Yup - 

 

6 minutes ago, NLengr said:

You need to survive engineering school, which is no easy feat. Back when I did my engineering degree over half the people who started with us failed out. Attrition rate >50%. And that was among the people who actually got into engineering school. 

Law is also another field where I hear it is flooded with too many students right now. 

Yeah we had a pretty steep failure rate in computer science as well - all of these professions have road blocks along the way. Not everyone can be a top rated programmer. 

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just want to chime in...its very frustrating how short-sighted some people in this thread are at the difficulty of finding good, steady employment in other fields... some of you think that if you were not in medicine...you would walk straight into a full-time engineering job at Google straight from undergrad or get work at Bay street if you went into law etc.....grossly underestimating the difficulty of other professions. Sure the barrier to enter engineering, law, etc degrees are much lower than medicine but the difficulty and competition once inside, the difficulty in finding your prefered job in a desirable area, being worried about layoffs, and a plethora of other things are things that can't be understated...also just because you got into medical school doesn't mean you can stroll into another field and be in the top 10%....there are differences in the skill sets required among other things.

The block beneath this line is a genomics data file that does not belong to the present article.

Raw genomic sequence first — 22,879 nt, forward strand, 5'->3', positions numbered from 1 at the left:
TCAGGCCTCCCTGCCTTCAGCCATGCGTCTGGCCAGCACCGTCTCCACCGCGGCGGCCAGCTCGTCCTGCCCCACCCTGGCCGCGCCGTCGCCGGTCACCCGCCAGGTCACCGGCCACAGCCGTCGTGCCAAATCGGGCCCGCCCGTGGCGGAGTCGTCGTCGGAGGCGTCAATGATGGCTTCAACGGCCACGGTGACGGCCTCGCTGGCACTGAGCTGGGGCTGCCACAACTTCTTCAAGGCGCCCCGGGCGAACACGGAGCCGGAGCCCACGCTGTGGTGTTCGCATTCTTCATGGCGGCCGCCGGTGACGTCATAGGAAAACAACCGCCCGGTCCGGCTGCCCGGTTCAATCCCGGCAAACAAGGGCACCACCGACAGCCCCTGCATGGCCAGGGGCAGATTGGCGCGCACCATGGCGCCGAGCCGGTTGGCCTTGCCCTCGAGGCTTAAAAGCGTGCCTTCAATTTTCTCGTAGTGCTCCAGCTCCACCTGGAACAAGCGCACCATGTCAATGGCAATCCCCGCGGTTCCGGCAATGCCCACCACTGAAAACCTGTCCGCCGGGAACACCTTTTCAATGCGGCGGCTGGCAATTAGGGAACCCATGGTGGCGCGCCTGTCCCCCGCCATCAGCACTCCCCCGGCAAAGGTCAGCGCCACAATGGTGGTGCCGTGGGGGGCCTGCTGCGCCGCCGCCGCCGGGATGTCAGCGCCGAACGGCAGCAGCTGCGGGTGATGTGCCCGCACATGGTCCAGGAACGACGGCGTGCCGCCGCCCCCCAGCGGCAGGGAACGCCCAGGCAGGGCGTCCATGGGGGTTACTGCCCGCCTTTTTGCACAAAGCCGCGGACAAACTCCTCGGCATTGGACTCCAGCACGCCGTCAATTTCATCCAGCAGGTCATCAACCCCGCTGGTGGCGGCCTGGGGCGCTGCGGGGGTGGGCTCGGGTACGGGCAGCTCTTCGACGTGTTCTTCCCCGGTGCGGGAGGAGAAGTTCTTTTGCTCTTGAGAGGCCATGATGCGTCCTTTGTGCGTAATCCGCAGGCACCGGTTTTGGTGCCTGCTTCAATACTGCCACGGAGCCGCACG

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59 minutes ago, NLengr said:

But I learned so many long and pointless lists!!!

I'm so glad all the esoteria and minutiae we learned was useful in clinical practice. I can't believe we did 95% of residency without those lists.

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27 minutes ago, blah1234 said:

I'm so glad all the esoteria and minutiae we learned was useful in clinical practice. I can't believe we did 95% of residency without those lists.

Silver lining- you'll never have to relearn them again! In the US they have maintenance/recertification exams :S

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21 hours ago, shematoma said:

I think most CMGs would agree that the CMG quota needs to be increased (and at the expense of IMG spots if need be), but we've been too scared to make a fuss and too busy trying to make ourselves competitive to try and match again. The people who do match in the first iteration have no incentive to act. Now that it's finally hurting to have so many of us go unmatched, perhaps we will take up the fight in court too.

 

20 hours ago, sWOMEN said:

Why would we need to sue to increase CMG spots at the expense of IMG spots? IMGs do not fundamentally have a right to enter our residency spots, given the amount of investment and high, standardized quality of education CMGs receive, it is a no-brainer that the first round should be limited to CMGs only. I have absolutely no respect for premeds that fail to matriculate to a Canadian medical school and go abroad to take the easy way out and expect to match back when so many of our own struggle. Just take a look at how much of RCSI and Carib is filled of Canadians - absolutely ridiculous.

Sure we could just bury our heads and make ourselves as competitive as possible but we should also address this broken aspect of the system that can be fixed relatively easy before matching turns into an even bigger arms race of pubs and letters.